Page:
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The paper reviews published botanical and pedological literature concerning gabbro in the California Floristic Province. Gabbro is a mafic plutonic rock that is common in the Sierra Nevada, Klamath Mountains, and Peninsular Ranges of the California Floristic Province. Its mineralogical and chemical compositions span the range between those of peridotite, an ultramafic rock, and diorite, a rock more silicic than gabbro. A broad range of nutrient element compositions makes gabbro soils extremely diverse substrates that harbor numerous rare and endemic plant species, particularly at the Pine Hill intrusive complex in El Dorado County, California. Several directions for further work are also suggested. More research is required to discern the poorly understood factors affecting endemism and plant distributions on gabbro soils. Attention should be paid to floristic differences between olivine gabbro, which chemically borders serpentine, and gabbro lacking olivine or containing more hornblende than olivine. A species list is provided which highlights rare, serpentine-preferring, and gabbro-endemic taxa reported from gabbro soils in the California Floristic Province.
Mentzelia monoensis J. M. Brokaw & L. Hufford is a cryptic hexaploid species known only from Mono County, California. Previous studies have suggested a recent allopolyploid origin of M. monoensis but have not investigated the causes of its narrow distribution. Here we report the discovery of a unique haplotype from the chloroplast intergenic spacer ndhF-rpl32 that is sufficient to distinguish M. monoensis from all other species in Mentzelia sect. Trachyphytum using preserved specimens from any developmental stage. Based on soils collected with verified voucher specimens, we show that the edaphic niche of M. monoensis is significantly different from those of all other species in Mentzelia sect. Trachyphytum. A principal components analysis suggests the edaphic niche of M. monoensis is also one of the most extreme in Mentzelia sect. Trachyphytum. Most populations of M. monoensis were collected in soils derived from silica-rich rhyolite tephra produced by the Mono Craters volcanic chain. These coarse textured soils are lower in cation exchange capacity and plant available nutrients than those of any other species in Trachyphytum. Our findings suggest that edaphic specialization may have played a significant role in the establishment and geographic distribution of M. monoensis and other species in the Mono Basin.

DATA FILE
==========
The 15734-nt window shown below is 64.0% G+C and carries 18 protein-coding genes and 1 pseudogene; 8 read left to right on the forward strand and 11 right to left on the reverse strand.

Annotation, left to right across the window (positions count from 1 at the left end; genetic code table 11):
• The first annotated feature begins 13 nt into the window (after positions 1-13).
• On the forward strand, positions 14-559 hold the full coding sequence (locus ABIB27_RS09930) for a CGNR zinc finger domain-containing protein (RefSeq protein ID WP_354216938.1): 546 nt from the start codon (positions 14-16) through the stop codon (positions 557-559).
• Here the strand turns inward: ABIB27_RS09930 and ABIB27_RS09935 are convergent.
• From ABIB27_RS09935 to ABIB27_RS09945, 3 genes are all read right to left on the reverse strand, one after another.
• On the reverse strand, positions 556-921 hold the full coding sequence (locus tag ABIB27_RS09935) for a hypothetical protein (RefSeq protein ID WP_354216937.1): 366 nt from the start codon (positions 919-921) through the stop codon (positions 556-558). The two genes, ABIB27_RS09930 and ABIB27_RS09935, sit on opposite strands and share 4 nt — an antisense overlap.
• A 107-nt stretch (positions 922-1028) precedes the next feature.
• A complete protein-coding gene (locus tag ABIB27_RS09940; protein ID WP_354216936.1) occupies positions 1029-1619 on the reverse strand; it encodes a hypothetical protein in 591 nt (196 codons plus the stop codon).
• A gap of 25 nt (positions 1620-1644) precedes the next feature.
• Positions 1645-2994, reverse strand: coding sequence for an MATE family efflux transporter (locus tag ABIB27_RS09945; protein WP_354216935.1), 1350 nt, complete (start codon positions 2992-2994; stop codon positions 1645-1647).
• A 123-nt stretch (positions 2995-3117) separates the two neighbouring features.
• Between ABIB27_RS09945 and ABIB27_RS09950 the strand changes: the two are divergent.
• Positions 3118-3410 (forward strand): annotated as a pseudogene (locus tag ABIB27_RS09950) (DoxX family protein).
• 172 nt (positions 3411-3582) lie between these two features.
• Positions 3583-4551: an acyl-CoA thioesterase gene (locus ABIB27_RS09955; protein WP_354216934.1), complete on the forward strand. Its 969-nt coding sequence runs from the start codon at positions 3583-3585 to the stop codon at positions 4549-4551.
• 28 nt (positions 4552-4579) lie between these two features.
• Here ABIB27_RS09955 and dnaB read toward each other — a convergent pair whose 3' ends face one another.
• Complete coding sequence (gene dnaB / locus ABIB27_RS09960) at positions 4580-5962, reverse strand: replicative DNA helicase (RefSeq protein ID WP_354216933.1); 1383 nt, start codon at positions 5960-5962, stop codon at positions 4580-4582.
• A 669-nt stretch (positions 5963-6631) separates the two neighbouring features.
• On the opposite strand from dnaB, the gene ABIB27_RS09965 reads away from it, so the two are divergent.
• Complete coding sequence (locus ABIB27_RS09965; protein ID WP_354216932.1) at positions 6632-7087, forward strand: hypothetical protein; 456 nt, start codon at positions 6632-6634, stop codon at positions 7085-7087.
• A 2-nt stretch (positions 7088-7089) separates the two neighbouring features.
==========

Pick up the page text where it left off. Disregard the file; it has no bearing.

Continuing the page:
Vegetation structure, composition, and community patterns on the landscape of southwest Oregon have changed since Euro-American settlement began in the mid-1800s. Much of this change has been attributed to the transition of land management strategies from those dominated by Native American practices, through the early Euro-American settlement period, and on to the post World War II era of industrial scale timber harvest and fire suppression. Using homestead patent applications and associated land classification maps generated under the Forest Reserve Homestead Act of June 11, 1906, we add to the understanding of historic vegetation conditions and evaluate vegetation change over time for land applied for by homesteaders in the Applegate River watershed of southwest Oregon. These homesteads were predominately located on areas now supporting chaparral, Pinus and/or Quercus woodlands, mixed conifer forests, pastures, and agricultural land. Our study presents primary source documentation that describes stands dominated by broadleaf trees and shrubs as dense at the time of patent application, contrary to the assumption that such stand structures are an artifact of fire suppression efforts of the last century. Historic vegetation polygons cross tabulated with current classified imagery in GIS indicate that conifer forests and shrublands each retain most of their former extents within their same locations on the landscape. The persistence of shrub stands to current times implies longer-term stability of these communities and indicates that a transition to conifer domination is not evident in all shrublands.
Two of the most used sources for distributions of cacti (Cactaceae) indicate the family's northern range limit is either 58°N or 58°15′N for Opuntia fragilis. However these sources overstate the range limit by almost two degrees, an error that probably originated as a simple misreading of the latitude of Fort St. John. I discuss records of O. fragilis at and just south of 56°17′ N along the Peace River valley between Fort St. John, British Columbia and Peace River, Alberta, as well as why it is surprising but unlikely that specimens currently exist farther north. An error in latitude of 2° (223 km) in range can adversely affect ability to empirically estimate effects of climate change.
Three species in the genus Gemmabryum J.R. Spence & H.P. Ramsay are described and illustrated. Two species, G. brassicoides J.R. Spence & K.M. Kellman and G. vinosum J.R. Spence & K.M. Kellman, are new to science. The third species, G. californicum (Sull.) J.R. Spence, previously considered to be part of G. dichotomum (Hedw.) J.R. Spence & H.P. Ramsay, is re-instated as a full species due to its highly unusual bulbil morphology. Gemmabryum vinosum is distributed in California, Oregon, and Montana, while the other two species are endemic to California.